Sexual abuse allegations dating back to the 1970s and spanning decades continue to wrack Horace Mann School even as it tries to settle quietly with some of the victims.
But the school has refused to commission an independent investigation of the abuse or the way in which past administrations handled it. This despite charges that instances were ignored or covered up, allowing a culture of abuse to persist long after it was brought to the school’s attention.
In that respect, the disturbing revelations are not just a matter of history — they are a matter of the school’s apparent ongoing philosophy of regarding reputation over reality.
Despite the fact that nearly three dozen people who attended the hilltop school from the late 60s through the 90s have now alleged abuse at the hands of 20 educators, including a one-time principal, Horace Mann has remained intransigent about an investigation.
It has dug its heels in even though an alumni organization, Horace Mann Action Coalition — formed in the wake of the first published reports of ongoing abuse — has documented 12 instances in which the school was allegedly alerted to the misconduct but did nothing to stop it.
The school insists that its cooperation with the police and the Bronx District Attorney’s office should be sufficient. It isn’t.
Most of the cases are old enough to have exceeded the state’s statute of limitations. No criminal charges will be brought. It would be hard, under any circumstances, for the victims to get justice, but at least an independent inquiry could confirm their complaints.
Horace Mann has not even made a public apology, not to the students who were hurt most directly, and not to the scores of students before and since who now have their high school memories tarnished by the knowledge that the teachers who lavished attention and praise upon them were secretly molesting, brainwashing and even raping others.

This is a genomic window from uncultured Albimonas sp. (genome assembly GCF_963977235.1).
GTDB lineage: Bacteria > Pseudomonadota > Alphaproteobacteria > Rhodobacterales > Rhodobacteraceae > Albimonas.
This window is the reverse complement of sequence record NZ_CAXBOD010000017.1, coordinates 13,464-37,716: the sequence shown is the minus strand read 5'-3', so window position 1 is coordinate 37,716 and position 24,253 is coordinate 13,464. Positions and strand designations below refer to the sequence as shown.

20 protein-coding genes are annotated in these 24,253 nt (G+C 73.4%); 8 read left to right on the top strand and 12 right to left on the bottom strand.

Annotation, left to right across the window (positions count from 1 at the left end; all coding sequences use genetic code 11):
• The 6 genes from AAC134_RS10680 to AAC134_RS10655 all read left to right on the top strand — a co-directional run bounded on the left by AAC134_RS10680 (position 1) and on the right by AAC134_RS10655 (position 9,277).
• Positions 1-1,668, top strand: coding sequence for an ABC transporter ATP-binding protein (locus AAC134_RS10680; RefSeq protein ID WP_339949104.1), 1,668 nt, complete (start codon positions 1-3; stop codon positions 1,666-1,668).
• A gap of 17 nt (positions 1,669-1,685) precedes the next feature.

However belatedly, sexual abuse at the school must be investigated, not only to uncover the past and to stand up for children who could not stand up for themselves, but also to root out any vestiges of a culture that allowed such widespread abuse to persist.
The school has hired a firm to provide training to school staff and students going forward, but there is no forging a new path to the future without accepting the reality of the past.
Horace Mann must also apologize for letting this happen.
As it stands, the alumni coalition rightly argues that the school’s reaction to the series of bombshell allegations of sexual abuse is a signal to current students that reports will not be taken seriously.
Horace Mann is a non-profit whose commitment should be to the students it claims to care so deeply about, not shareholders or its trustees.
According to notes taken by the Alumni Council and given to the Horace Mann Action Coalition and then to The Riverdale Press, the school has indicated that an apology would “open up the floodgates on litigation and liability.”
Whether that’s true, we don’t know. What we do know is that even without an apology or investigation, there seems to be no end to the allegations emerging from alumni who say they were abused at the school. If they say that an apology would help them heal — and they do — it’s the school’s duty to act accordingly.